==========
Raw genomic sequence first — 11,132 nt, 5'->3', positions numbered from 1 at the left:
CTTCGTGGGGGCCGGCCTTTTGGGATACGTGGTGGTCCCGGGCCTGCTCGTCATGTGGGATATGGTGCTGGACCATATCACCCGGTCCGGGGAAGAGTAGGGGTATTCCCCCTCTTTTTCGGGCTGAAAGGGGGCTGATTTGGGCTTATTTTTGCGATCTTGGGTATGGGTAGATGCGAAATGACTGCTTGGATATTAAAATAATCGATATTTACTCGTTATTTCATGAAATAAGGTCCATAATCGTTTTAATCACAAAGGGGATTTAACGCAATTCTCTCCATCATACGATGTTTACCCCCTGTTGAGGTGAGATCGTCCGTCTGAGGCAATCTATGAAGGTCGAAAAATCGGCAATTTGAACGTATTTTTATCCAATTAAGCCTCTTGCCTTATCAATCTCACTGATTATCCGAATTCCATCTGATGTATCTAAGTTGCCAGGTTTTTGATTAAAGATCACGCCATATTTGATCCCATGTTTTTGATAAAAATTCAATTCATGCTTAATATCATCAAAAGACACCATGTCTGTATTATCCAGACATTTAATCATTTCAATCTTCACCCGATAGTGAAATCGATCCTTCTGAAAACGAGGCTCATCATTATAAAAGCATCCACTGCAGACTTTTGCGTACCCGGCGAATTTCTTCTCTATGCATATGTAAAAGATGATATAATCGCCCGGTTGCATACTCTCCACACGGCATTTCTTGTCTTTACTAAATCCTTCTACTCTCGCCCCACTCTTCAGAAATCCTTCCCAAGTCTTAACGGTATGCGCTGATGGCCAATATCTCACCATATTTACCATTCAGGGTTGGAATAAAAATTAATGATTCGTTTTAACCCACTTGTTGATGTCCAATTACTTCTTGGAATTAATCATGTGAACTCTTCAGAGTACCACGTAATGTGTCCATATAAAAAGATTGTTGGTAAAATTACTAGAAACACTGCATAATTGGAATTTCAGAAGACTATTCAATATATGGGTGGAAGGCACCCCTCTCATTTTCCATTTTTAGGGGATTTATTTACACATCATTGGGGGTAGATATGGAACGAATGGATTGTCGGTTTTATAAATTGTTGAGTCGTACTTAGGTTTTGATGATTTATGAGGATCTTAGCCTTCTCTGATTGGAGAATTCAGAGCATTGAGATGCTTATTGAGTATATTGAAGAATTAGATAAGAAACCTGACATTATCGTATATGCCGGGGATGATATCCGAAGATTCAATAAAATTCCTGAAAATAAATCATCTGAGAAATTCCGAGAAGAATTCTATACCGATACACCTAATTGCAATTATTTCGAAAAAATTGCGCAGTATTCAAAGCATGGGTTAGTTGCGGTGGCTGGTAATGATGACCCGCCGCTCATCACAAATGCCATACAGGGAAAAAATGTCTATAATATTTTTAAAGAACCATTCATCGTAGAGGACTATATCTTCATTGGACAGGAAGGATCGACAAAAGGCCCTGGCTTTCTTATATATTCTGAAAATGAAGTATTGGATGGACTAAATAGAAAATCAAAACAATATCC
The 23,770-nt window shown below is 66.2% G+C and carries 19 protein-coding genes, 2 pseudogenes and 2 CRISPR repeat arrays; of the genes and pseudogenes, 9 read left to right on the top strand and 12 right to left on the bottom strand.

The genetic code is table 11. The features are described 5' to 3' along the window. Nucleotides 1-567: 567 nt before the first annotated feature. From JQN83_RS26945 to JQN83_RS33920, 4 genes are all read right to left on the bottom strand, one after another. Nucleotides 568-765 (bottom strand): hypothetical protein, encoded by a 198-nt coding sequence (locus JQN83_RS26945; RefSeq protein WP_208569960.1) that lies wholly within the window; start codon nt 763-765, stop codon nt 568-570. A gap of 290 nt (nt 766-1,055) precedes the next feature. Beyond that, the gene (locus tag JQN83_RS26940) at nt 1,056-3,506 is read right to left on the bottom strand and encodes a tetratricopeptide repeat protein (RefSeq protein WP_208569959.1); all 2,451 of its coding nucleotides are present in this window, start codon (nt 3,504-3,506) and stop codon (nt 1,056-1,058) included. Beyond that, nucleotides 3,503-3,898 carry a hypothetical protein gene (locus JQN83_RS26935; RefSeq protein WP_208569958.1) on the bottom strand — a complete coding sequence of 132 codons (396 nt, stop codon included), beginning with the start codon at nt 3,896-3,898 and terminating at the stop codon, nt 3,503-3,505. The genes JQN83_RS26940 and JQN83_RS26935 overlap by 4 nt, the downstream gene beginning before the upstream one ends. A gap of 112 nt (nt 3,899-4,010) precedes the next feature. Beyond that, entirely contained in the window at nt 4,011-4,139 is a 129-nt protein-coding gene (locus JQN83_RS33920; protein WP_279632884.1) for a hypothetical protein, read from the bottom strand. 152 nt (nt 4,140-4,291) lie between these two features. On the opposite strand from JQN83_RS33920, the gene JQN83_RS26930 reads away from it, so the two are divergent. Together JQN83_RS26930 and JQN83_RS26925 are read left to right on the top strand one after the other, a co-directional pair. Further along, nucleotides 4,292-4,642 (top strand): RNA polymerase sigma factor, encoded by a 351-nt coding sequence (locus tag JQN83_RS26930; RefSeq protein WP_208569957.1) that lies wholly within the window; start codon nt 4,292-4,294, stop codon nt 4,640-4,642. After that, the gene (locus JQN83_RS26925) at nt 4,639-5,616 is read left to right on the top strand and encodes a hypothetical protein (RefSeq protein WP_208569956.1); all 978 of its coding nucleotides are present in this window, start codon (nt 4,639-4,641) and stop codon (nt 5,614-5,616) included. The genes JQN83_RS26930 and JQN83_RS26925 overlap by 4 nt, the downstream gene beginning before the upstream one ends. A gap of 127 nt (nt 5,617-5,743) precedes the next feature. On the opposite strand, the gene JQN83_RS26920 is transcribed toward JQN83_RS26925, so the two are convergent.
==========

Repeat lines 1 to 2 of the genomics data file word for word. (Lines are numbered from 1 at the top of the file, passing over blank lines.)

Raw genomic sequence first — 11,132 nt, 5'->3', positions numbered from 1 at the left:
CTTCGTGGGGGCCGGCCTTTTGGGATACGTGGTGGTCCCGGGCCTGCTCGTCATGTGGGATATGGTGCTGGACCATATCACCCGGTCCGGGGAAGAGTAGGGGTATTCCCCCTCTTTTTCGGGCTGAAAGGGGGCTGATTTGGGCTTATTTTTGCGATCTTGGGTATGGGTAGATGCGAAATGACTGCTTGGATATTAAAATAATCGATATTTACTCGTTATTTCATGAAATAAGGTCCATAATCGTTTTAATCACAAAGGGGATTTAACGCAATTCTCTCCATCATACGATGTTTACCCCCTGTTGAGGTGAGATCGTCCGTCTGAGGCAATCTATGAAGGTCGAAAAATCGGCAATTTGAACGTATTTTTATCCAATTAAGCCTCTTGCCTTATCAATCTCACTGATTATCCGAATTCCATCTGATGTATCTAAGTTGCCAGGTTTTTGATTAAAGATCACGCCATATTTGATCCCATGTTTTTGATAAAAATTCAATTCATGCTTAATATCATCAAAAGACACCATGTCTGTATTATCCAGACATTTAATCATTTCAATCTTCACCCGATAGTGAAATCGATCCTTCTGAAAACGAGGCTCATCATTATAAAAGCATCCACTGCAGACTTTTGCGTACCCGGCGAATTTCTTCTCTATGCATATGTAAAAGATGATATAATCGCCCGGTTGCATACTCTCCACACGGCATTTCTTGTCTTTACTAAATCCTTCTACTCTCGCCCCACTCTTCAGAAATCCTTCCCAAGTCTTAACGGTATGCGCTGATGGCCAATATCTCACCATATTTACCATTCAGGGTTGGAATAAAAATTAATGATTCGTTTTAACCCACTTGTTGATGTCCAATTACTTCTTGGAATTAATCATGTGAACTCTTCAGAGTACCACGTAATGTGTCCATATAAAAAGATTGTTGGTAAAATTACTAGAAACACTGCATAATTGGAATTTCAGAAGACTATTCAATATATGGGTGGAAGGCACCCCTCTCATTTTCCATTTTTAGGGGATTTATTTACACATCATTGGGGGTAGATATGGAACGAATGGATTGTCGGTTTTATAAATTGTTGAGTCGTACTTAGGTTTTGATGATTTATGAGGATCTTAGCCTTCTCTGATTGGAGAATTCAGAGCATTGAGATGCTTATTGAGTATATTGAAGAATTAGATAAGAAACCTGACATTATCGTATATGCCGGGGATGATATCCGAAGATTCAATAAAATTCCTGAAAATAAATCATCTGAGAAATTCCGAGAAGAATTCTATACCGATACACCTAATTGCAATTATTTCGAAAAAATTGCGCAGTATTCAAAGCATGGGTTAGTTGCGGTGGCTGGTAATGATGACCCGCCGCTCATCACAAATGCCATACAGGGAAAAAATGTCTATAATATTTTTAAAGAACCATTCATCGTAGAGGACTATATCTTCATTGGACAGGAAGGATCGACAAAAGGCCCTGGCTTTCTTATATATTCTGAAAATGAAGTATTGGATGGACTAAATAGAAAATCAAAACAATATCC